Ikea is changing the shopping experience with RFID.
We all know about the joys of Ikea: the colorful, minimalistic showrooms, the funny product names (FLÄRDFULL means vain in Swedish!) and the famous meatballs.
It’s all fun and games until you’re hampered by a heavy cart or your arm is losing circulation carrying all the things you didn’t realize you needed. If this sounds familiar, you may be in luck in the future. The furniture giant recently tested out the use of RFID tags in a pop-up store in Toronto to make shopping a cart-free, tote-free experience.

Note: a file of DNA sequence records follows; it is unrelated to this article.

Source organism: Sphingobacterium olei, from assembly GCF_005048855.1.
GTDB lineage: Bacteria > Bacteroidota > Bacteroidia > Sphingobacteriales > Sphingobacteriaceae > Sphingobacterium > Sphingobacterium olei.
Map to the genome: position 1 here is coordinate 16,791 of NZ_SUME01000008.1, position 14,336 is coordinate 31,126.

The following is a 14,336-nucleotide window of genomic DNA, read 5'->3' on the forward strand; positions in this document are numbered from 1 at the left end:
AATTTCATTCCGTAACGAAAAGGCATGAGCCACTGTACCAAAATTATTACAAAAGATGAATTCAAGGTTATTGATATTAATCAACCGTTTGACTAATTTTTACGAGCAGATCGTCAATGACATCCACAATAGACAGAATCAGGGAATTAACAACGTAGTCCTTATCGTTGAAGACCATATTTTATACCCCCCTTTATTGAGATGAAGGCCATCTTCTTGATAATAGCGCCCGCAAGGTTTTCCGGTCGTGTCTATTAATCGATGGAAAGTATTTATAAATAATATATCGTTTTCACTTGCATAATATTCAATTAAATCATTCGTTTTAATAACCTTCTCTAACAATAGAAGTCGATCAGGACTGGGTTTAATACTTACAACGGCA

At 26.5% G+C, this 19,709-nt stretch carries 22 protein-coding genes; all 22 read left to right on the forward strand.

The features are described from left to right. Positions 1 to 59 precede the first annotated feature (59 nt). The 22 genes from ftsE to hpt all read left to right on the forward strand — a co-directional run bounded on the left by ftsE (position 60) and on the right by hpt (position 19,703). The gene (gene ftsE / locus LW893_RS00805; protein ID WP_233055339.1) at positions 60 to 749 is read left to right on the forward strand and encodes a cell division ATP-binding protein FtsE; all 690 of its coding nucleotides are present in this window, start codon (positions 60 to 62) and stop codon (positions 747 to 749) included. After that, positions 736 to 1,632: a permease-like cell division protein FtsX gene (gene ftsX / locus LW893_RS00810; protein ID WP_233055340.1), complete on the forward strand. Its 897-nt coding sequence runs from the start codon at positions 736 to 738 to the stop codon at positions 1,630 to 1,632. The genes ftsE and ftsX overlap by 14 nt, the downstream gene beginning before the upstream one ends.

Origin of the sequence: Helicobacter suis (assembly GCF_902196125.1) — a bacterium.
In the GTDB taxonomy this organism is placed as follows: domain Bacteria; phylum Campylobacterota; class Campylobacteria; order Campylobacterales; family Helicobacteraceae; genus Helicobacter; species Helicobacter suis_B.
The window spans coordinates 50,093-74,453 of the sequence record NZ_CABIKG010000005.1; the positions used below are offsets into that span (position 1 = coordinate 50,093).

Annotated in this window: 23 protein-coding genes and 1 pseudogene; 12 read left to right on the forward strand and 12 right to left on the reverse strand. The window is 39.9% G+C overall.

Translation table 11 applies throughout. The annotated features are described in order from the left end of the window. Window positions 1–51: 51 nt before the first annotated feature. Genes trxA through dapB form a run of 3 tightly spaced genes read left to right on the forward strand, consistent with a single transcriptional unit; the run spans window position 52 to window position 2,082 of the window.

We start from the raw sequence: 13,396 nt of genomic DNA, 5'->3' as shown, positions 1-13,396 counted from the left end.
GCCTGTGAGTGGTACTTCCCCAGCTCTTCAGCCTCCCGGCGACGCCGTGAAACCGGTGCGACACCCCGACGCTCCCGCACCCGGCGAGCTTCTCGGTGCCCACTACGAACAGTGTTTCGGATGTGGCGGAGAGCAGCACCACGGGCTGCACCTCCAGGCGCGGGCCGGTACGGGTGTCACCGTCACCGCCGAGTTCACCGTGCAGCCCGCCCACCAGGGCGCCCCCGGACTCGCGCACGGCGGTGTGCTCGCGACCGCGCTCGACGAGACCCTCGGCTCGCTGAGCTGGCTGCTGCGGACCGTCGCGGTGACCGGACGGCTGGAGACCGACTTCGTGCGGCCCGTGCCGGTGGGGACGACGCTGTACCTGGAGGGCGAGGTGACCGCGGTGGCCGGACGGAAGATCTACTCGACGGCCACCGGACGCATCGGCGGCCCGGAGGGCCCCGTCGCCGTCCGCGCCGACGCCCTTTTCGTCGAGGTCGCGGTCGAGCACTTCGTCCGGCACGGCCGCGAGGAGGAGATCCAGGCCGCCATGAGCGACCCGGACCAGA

Each customer received a wooden spoon outfitted with a low-frequency (LF) RFID tag. To add an item to their virtual cart, they simply tapped the spoon against a built-in RFID reader at each product’s display and an LED light would flash to indicate that the spoon ID was read. Behind the scenes, the reader sent the spoon ID to software onsite, at which point staff would add the physical item to the customer’s order.
At checkout, the shopper tapped their spoon at the final reader, which pulled up the item list on a touch screen for review, approval and payment. At this point, staff brought up the merchandise.
The spoon and software, which do not link to the shopper’s name, helped to keep staff on top of inventory in real-time and alert them when replenishment was needed. Though this was a relatively short two-week trial, the company is looking into other ways of using RFID tags.